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Extreme Weather (Other) (7 Papers)

Shortlist Attribution Region SubCategory Year # Citations Cite As DOI Key Quote
Temporal Global Extratropical Cyclones2002 78(Paciorek et al., 2002)https://doi.org/10.1175/1520-0442(2002)015%3C...Regional averages for large sectors of the hemisphere provide some evidence for increases in storm activity and forcing, but results vary by region and decade. The number of cyclones does not appear to be increasing, but there is evidence for an increase in intense cyclones.
Temporal Alaska Storms Other2012 22(Stegall and Zhang, 2012)https://doi.org/10.1175/JCLI-D-11-00532.1The frequency of extreme wind events (speed above the 95th percentile winds) shows an increasing trend in all months, with the greatest increase occurring in October, showing 8% more extreme wind events in 2009 comparing to 1979... The significant retreat of sea ice in the study area during the most recent decade (e.g., Comiso et al. 2008; Polyakov et al. 2012) most likely contributes to the strong increasing trend in both wind speeds and frequency of extreme wind events.
Temporal United States Storms Other2009 29(Changnon, 2009)https://doi.org/10.1007/s10584-009-9597-zThe nation's top ten loss events during 1950-2006 reveal a notable temporal increase with most losses in the 1992-2006 period. Causes for the increases could be an increasing frequency of very unstable atmospheric conditions leading to bigger, longer lasting storms, and/or a greatly expanded urban society that has become increasingly vulnerable to hailstorms.
Anthropogenic United States Thunderstorms2013 29(Sander et al., 2013)https://doi.org/10.1175/WCAS-D-12-00023.1Thunderstorm-related normalized economic and insured losses in the United States east of the Rockies from the period 1970-2009 (March-September) exhibit higher peaks and greater variability in the last two decades than in the preceding two decades...from these findings, we conclude that it is predominantly the change in hazard over time--rather than the change in destructible wealth or vulnerability--that has driven up normalized losses...a high probability is assigned to climatic variations primarily driving the changes in normalized losses since 1970...it was demonstrated that the findings presented are consistent with the expected effects of anthropogenic climate change.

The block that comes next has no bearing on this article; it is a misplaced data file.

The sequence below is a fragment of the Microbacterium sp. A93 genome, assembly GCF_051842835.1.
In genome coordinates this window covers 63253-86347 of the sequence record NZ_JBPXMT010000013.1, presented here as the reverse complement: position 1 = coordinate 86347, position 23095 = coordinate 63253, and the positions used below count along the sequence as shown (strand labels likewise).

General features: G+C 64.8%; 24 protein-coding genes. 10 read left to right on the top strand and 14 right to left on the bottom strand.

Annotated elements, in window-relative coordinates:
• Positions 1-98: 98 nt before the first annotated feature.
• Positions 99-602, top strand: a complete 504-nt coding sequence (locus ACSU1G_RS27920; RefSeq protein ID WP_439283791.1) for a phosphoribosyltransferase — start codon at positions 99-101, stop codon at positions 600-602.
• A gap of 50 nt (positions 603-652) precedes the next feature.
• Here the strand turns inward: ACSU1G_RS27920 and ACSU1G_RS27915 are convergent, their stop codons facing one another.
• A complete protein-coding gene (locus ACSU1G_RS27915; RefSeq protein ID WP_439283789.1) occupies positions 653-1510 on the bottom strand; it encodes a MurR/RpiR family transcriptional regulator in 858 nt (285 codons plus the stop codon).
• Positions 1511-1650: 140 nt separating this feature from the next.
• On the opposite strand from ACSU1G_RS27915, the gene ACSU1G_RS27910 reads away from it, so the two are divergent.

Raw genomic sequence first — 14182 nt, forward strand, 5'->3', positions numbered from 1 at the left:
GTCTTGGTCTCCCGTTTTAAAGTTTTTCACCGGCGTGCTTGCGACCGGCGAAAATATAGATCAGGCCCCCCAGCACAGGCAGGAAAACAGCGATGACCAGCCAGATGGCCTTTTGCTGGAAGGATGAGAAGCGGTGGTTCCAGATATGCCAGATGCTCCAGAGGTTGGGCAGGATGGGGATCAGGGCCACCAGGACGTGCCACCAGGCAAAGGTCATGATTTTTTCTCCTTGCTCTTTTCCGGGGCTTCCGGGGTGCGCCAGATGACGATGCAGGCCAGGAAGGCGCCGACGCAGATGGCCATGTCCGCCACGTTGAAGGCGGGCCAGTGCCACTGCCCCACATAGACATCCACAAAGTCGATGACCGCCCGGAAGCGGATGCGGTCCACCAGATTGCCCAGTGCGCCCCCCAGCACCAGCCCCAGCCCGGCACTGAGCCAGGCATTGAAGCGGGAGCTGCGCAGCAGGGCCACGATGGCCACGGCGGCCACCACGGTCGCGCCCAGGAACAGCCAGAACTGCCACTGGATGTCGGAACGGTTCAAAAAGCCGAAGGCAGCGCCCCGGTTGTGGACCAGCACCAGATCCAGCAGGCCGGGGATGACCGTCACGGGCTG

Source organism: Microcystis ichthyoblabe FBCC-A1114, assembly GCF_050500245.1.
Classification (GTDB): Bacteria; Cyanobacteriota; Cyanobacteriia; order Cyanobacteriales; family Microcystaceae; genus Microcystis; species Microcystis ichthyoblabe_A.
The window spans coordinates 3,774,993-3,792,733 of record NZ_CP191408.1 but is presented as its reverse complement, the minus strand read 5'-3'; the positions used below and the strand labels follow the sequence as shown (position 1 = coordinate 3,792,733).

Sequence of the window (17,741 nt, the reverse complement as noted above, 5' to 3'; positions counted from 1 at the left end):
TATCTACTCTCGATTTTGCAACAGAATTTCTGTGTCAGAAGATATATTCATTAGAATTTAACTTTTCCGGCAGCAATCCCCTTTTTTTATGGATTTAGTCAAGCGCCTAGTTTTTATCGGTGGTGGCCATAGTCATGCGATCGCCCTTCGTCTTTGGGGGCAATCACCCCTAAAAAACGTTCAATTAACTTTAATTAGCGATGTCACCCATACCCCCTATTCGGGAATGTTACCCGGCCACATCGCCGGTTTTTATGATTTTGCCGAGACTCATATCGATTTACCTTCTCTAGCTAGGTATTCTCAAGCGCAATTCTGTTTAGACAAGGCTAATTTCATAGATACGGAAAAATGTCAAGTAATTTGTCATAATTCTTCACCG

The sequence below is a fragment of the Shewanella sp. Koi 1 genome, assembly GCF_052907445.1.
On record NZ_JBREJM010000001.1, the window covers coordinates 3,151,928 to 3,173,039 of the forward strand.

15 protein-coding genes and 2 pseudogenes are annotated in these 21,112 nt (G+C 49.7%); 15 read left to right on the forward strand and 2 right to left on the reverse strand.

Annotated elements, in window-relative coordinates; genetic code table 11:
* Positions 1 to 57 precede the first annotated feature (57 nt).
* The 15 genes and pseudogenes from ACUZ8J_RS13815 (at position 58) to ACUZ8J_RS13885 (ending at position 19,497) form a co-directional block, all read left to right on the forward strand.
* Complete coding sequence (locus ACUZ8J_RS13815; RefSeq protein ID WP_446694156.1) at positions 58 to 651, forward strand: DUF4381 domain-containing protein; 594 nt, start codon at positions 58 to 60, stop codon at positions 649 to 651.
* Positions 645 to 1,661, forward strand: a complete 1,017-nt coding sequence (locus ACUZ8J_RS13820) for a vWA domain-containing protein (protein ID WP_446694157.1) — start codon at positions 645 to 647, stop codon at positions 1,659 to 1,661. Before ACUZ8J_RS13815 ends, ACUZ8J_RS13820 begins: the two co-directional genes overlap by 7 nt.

Temporal United States Tornadoes2016 31(Tippett et al., 2016)https://doi.org/10.1126/science.aah7393Using extreme value analysis, we find that the frequency of U.S. outbreaks with many tornadoes is increasing and that it is increasing faster for more extreme outbreaks...the estimated number of tornadoes in the 5-year most extreme outbreak roughly doubles from 40 in 1965 to nearly 80 in 2015.
Warming Canada Lightning2017 82(Veraverbeke et al., 2017)https://doi.org/10.1038/nclimate3329We find that lightning ignitions have increased since 1975...lightning ignition explained more than 55% of the interannual variability in burned area, and was correlated with temperature and precipitation
Anthropogenic Australia Coastal Inundation20200(Hague et al., 2020)https://doi.org/10.1029/2020EF001607Using a large coastal city as an example, we show that in Sydney, Australia, frequencies of minor coastal inundation have increased from 1.6 to 7.8 days per year between 1914 and present day. We attribute over 80% of the observed coastal inundation events between 1970 and 2015 to the predominantly anthropogenic increases in global mean sea level.

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